Florida Agriculture Commissioner Wilton Simpson wants to quickly spend $300 million in land-conservation money that became available as he took office this month.
Also, Simpson told members of the House Agriculture & Natural Resources Appropriations Subcommittee on Wednesday he wants to target additional parcels so that his office can move rapidly if lawmakers approve more money for land acquisition and preservation.
“If you ever want to spend more than today on buying these development rights, just wait and buy them tomorrow, they’ll be more expensive,” said Simpson, who was sworn into office on Jan. 3. “And in five years from now, they’ll be 20 (percent) or 30 percent more expensive than they are today.”
In the news: Simpson Drops Florida Concealed Weapons Lawsuit
The 2022-2023 state budget, which took effect in July, held $300 million in conservation money in reserve until Jan. 1, with the department needing to submit a plan on how land will be managed.
Simpson was elected agriculture commissioner in November after serving two years as Senate president. His conservation proposal drew praise Wednesday.
“I’m always happy to give more money for conservation,” said Rep. Lindsay Cross, a St. Petersburg Democrat and environmental scientist who serves on the House panel.
Subcommittee Chairman Thad Altman, R-Indialantic, also alluded to Simpson’s business background as the owner of an egg farm in Trilby.
“My sense is that maybe a reason you can work these deals quicker is that you know the agricultural land owners, you have a relationship, and there is a certain amount of trust,” Altman said.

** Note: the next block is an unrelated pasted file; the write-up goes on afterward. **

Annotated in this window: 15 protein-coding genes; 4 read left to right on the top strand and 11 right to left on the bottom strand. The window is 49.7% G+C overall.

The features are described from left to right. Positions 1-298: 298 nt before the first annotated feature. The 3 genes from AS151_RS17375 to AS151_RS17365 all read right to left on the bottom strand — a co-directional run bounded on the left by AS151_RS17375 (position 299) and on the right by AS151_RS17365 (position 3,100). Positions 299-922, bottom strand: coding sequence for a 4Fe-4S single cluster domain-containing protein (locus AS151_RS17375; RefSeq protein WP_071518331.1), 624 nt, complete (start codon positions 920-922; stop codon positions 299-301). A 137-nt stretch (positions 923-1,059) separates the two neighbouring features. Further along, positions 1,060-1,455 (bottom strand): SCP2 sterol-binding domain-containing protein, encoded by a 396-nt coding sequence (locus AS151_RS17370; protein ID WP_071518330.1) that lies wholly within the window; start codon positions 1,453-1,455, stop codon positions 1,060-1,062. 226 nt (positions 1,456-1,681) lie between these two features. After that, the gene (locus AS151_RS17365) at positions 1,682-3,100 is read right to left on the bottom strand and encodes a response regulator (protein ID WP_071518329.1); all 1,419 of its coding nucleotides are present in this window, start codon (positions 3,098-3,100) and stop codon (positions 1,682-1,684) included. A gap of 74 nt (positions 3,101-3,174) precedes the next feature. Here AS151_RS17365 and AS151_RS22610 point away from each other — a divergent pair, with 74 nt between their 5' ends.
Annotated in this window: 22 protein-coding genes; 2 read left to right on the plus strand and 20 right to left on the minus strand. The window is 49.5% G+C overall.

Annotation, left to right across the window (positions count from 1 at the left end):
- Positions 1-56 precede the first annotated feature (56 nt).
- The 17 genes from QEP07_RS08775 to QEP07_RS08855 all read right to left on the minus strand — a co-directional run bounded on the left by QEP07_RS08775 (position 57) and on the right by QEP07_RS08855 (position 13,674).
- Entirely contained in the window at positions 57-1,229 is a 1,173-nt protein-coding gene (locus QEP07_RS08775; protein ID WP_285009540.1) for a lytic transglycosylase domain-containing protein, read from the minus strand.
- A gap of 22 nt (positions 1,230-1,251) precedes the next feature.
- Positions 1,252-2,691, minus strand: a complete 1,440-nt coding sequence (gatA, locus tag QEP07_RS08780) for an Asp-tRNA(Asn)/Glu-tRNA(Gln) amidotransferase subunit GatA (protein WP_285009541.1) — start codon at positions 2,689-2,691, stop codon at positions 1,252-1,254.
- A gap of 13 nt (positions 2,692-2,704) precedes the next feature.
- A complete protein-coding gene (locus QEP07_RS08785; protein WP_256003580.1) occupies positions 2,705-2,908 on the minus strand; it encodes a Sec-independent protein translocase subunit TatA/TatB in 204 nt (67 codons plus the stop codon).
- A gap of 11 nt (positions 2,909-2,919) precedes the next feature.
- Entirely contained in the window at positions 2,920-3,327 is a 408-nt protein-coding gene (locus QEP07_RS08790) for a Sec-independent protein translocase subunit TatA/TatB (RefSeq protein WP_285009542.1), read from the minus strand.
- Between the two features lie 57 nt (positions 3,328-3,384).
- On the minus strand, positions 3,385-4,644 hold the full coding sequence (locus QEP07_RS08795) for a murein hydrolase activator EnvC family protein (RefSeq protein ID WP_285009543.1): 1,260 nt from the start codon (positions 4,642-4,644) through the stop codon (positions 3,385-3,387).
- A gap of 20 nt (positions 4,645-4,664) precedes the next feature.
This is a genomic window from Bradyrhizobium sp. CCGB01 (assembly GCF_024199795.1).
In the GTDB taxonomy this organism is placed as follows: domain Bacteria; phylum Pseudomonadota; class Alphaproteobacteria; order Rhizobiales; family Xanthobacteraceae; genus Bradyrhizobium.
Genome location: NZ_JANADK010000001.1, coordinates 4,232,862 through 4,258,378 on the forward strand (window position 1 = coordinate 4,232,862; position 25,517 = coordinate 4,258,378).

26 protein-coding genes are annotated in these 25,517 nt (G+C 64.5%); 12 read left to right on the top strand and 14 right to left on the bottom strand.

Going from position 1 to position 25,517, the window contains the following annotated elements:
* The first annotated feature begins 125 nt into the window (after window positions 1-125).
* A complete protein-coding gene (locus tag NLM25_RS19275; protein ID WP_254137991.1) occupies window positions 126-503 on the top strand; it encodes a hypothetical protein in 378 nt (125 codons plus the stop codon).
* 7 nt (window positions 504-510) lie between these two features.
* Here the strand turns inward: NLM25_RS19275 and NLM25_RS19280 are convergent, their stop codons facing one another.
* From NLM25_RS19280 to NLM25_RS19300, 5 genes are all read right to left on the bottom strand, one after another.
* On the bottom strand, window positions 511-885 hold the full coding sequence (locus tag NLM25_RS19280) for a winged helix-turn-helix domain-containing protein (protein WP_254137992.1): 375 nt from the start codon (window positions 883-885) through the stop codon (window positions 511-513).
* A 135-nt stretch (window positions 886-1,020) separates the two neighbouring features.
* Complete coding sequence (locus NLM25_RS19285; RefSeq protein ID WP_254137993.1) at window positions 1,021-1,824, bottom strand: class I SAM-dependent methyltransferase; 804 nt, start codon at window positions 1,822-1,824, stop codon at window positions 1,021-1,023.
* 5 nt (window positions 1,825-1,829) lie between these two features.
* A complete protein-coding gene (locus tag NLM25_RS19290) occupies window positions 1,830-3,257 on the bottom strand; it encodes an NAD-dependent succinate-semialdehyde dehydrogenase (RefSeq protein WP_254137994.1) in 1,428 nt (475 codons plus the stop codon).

Simpson expects a big part of the money will go through the state’s Rural and Family Lands Protection Program. The program spends money on conservation easements, which prevent land from development while allowing farmers and ranchers to continue their operations.
In the news: Florida Citrus Budget Revised Amid Production Drop
To speed up deals, Simpson said the Department of Agriculture and Consumer Services will create a list of about $1 billion in parcels with “willing sellers.”
“We’re not going to look at a piece of property that we think, ‘That’s our number one pick.’ And then we’re not going to wait for six months for them (the property owner) to give us an answer,” Simpson said. “We’re going to catalog and quantify, and we’re not going to hesitate to go to the next property owner immediately if we’re not able to close the deal with the (initial) property owners.”
Altman said lawmakers will need to consider changes related to easements to make them more “workable” for landowners.
Simpson said the first consideration in deals will be to keep farms and ranches operating.
“Our primary goal is to buy as many development rights of these large tracts of land that we can from farming communities, and then, secondarily, obviously we’re looking for improvements to the environment from that,” he said.